“Curiosity is vital. The finest gift you can give your children is a magnifying glass, so with a little effort they can make their own discoveries.” To make it too easy is to curb the instinct to explore.
The French author and artist seemed to epitomized the expression “tongue in cheek.” He was aware of himself and of the world, he understood the power of language and visuals. His work subverts genre expectations, particularly in regard to his children ‘s books, as his stories convey their own brand of social satire. What would appear to be simple, relatable stories carry layered messages that pull your soul in the right direction.
Image Via Amazon.com
Whether it be his story Moon Man, about an alien who just wants to be accepted by humanity or The Three Robbers, about a girl who turns greed on its head, the books are charming and relatable, entertaining to both old and young. He was one of the pioneer’s of the age-defying child’s narrative, the type of stories parents can read with their children. The types of stories that remind adults that maybe they don’t have to grow up in the traditional sense; that wonderment and political naivety of a child may be relevant in the most excruciating of times…
His lengthy and unmatched career has resulted in the publication of over 140 books (in German, English, and French), various political posters, and some erotic stuff that doesn’t really make sense to mention in the context of this article…(but riveting and a true testament to his diversity). The range and depth of Ungerer’s skills appeared to never cease—a well that was dug through the bottom of the earth, reaching eternity. At one point he even designed the poster for the classic comedy Dr. Strangelove or: How I Learned to Stop Worrying and Love the Bomb.
Image Via Imdb.com
Tomi Ungerer became the first ever Ambassador for Childhood and Education for the Council of Europe and has a museum dedicated to him in Strasbourg: a first for a French artist. His experiences as a child living in German-occupied France inspired the book Tomi: A Childhood Under the Nazis and shed a light on the perspective of a man who hated only a couple things in this life: intolerance and discrimination. In 1976, Ungerer moved to Ireland with his wife and recently died in Goleen, Co Cork at the age of eighty-seven.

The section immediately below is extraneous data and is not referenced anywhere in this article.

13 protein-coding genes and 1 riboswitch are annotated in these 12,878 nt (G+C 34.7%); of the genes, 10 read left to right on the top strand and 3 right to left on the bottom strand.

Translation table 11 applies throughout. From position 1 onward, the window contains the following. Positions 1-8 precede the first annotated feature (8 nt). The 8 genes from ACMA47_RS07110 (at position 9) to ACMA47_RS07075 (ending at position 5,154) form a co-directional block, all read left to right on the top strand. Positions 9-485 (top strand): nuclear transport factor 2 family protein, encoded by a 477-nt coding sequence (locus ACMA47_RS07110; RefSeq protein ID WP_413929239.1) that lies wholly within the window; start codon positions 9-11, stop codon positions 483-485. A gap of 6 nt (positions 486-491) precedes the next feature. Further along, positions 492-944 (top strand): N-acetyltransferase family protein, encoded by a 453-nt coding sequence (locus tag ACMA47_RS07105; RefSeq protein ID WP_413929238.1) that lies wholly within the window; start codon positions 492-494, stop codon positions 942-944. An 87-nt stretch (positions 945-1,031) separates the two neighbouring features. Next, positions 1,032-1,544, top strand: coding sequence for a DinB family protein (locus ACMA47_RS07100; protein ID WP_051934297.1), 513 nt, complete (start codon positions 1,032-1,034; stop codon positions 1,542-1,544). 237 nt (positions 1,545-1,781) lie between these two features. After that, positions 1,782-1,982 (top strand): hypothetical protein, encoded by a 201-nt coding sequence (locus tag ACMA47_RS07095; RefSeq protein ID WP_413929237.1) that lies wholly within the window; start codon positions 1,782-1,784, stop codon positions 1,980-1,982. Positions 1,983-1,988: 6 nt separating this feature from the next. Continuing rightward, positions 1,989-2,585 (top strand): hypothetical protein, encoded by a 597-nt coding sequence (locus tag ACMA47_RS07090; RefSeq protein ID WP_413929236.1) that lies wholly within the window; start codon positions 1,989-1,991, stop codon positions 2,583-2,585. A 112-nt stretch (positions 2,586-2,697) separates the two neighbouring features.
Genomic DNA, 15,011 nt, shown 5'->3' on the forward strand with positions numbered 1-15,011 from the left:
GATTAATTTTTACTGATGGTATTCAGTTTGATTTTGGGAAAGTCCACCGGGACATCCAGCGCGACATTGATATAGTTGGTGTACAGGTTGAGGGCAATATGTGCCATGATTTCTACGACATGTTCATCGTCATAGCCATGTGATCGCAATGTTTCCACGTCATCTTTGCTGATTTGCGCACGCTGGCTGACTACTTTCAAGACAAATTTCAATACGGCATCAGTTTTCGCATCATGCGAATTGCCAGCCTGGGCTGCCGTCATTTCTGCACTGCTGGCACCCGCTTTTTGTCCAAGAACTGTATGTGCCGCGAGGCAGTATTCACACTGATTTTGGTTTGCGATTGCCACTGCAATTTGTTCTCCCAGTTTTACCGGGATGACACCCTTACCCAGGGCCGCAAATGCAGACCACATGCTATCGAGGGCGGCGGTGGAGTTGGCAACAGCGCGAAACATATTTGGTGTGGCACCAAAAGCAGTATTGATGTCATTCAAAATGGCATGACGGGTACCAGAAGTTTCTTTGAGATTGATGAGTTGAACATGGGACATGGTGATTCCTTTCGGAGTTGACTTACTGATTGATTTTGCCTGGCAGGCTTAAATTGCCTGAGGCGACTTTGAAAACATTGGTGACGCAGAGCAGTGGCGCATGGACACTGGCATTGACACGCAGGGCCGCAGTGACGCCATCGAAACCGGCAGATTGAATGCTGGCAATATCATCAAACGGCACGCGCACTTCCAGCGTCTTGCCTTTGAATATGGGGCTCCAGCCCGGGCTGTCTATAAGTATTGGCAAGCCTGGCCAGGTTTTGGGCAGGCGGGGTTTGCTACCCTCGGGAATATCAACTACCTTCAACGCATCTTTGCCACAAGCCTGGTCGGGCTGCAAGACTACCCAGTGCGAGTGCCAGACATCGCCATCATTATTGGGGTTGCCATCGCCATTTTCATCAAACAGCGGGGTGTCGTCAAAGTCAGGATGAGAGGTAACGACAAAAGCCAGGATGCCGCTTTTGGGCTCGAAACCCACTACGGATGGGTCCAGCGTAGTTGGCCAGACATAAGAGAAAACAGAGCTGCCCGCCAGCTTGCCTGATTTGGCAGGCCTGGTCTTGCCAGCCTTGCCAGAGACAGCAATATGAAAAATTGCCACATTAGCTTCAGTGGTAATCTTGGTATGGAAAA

Image Via Berliner-zeitung.de
People have reacted to his passing on Twitter, honoring Ungerer:
Sad to hear that french illustrator and author Tomi Ungerer has died. Proud to having worked on the film version of "The Three Robbers" some years ago that was nominated for best sound design. I grew up with his books and it was a child's dream come true. pic.twitter.com/somTzYmqFs
#BookIllustrationOfTheDay is in honour of Tomi Ungerer, who died yesterday. Sometimes bonkers, sometimes controversial, always fascinating, Ungerer was one of the innovators of modern picture books, a hugely influential force. Here's a tender scene from "Moon Man" (1966). pic.twitter.com/sjkTV3UA4T
It was a tweet I found on Tomi Ungerer’s personal Twitter page that moves me the most; the following video contains an interview with Ungerer, where he expresses one of the most optimistic and inspiring outlooks on death I think I’ve ever had the great pleasure of hearing. Ungerer’s legacy was sculpted by a man full of life, a life unaffected by superficial things like time and age: he was a painter, writer, intellectual, folk hero, legend, a god damn superhero with the power of imagination.
RIP our beloved Tomi. Words escape us at this difficult moment but in the end, Tomi says it best. Yvonne, Aria, Pascal, Lukas and Phoebe Ungerer.